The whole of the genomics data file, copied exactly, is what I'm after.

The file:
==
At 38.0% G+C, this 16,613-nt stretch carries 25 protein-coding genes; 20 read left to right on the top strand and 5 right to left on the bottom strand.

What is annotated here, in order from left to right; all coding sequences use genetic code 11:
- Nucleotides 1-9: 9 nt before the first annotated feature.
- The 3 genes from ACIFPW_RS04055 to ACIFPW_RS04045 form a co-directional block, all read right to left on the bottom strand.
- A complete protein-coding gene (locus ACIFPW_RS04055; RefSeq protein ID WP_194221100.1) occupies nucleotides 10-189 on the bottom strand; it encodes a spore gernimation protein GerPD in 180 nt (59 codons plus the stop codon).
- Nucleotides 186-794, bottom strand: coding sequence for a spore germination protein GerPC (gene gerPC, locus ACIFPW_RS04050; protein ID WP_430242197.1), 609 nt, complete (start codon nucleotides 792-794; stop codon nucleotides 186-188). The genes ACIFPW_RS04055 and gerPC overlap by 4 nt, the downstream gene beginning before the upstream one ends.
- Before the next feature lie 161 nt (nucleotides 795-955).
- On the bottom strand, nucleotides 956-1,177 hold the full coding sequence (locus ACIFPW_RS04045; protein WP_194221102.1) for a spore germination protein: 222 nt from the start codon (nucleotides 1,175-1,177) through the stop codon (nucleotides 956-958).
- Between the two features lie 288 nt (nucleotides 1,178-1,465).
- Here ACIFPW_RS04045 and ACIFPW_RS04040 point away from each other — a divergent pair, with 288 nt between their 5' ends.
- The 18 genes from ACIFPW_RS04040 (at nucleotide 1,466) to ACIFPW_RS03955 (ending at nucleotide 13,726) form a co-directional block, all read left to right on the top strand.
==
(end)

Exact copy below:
At 38.0% G+C, this 16,613-nt stretch carries 25 protein-coding genes; 20 read left to right on the top strand and 5 right to left on the bottom strand.

What is annotated here, in order from left to right; all coding sequences use genetic code 11:
- Nucleotides 1-9: 9 nt before the first annotated feature.
- The 3 genes from ACIFPW_RS04055 to ACIFPW_RS04045 form a co-directional block, all read right to left on the bottom strand.
- A complete protein-coding gene (locus ACIFPW_RS04055; RefSeq protein ID WP_194221100.1) occupies nucleotides 10-189 on the bottom strand; it encodes a spore gernimation protein GerPD in 180 nt (59 codons plus the stop codon).
- Nucleotides 186-794, bottom strand: coding sequence for a spore germination protein GerPC (gene gerPC, locus ACIFPW_RS04050; protein ID WP_430242197.1), 609 nt, complete (start codon nucleotides 792-794; stop codon nucleotides 186-188). The genes ACIFPW_RS04055 and gerPC overlap by 4 nt, the downstream gene beginning before the upstream one ends.
- Before the next feature lie 161 nt (nucleotides 795-955).
- On the bottom strand, nucleotides 956-1,177 hold the full coding sequence (locus ACIFPW_RS04045; protein WP_194221102.1) for a spore germination protein: 222 nt from the start codon (nucleotides 1,175-1,177) through the stop codon (nucleotides 956-958).
- Between the two features lie 288 nt (nucleotides 1,178-1,465).
- Here ACIFPW_RS04045 and ACIFPW_RS04040 point away from each other — a divergent pair, with 288 nt between their 5' ends.
- The 18 genes from ACIFPW_RS04040 (at nucleotide 1,466) to ACIFPW_RS03955 (ending at nucleotide 13,726) form a co-directional block, all read left to right on the top strand.